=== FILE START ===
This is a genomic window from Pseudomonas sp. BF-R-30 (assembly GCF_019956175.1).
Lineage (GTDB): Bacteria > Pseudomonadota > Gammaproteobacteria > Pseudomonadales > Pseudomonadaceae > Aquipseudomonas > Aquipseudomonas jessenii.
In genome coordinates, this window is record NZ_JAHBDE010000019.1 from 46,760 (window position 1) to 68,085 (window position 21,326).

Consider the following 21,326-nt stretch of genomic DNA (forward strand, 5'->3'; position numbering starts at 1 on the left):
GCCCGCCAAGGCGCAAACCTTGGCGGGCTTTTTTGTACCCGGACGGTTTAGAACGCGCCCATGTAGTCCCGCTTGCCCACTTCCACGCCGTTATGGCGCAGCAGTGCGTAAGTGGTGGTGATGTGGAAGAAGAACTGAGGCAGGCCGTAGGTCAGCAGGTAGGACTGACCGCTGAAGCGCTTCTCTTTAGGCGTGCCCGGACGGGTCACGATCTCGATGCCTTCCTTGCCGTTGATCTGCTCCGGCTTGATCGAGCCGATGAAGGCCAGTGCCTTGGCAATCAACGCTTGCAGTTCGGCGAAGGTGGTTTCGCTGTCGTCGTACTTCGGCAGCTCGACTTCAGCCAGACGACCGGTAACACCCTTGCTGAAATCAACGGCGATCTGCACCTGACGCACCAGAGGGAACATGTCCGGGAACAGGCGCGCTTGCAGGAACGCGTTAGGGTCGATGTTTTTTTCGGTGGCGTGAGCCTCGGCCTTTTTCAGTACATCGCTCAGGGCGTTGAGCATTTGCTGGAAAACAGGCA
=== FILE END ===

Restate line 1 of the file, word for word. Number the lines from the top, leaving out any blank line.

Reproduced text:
This is a genomic window from Pseudomonas sp. BF-R-30 (assembly GCF_019956175.1).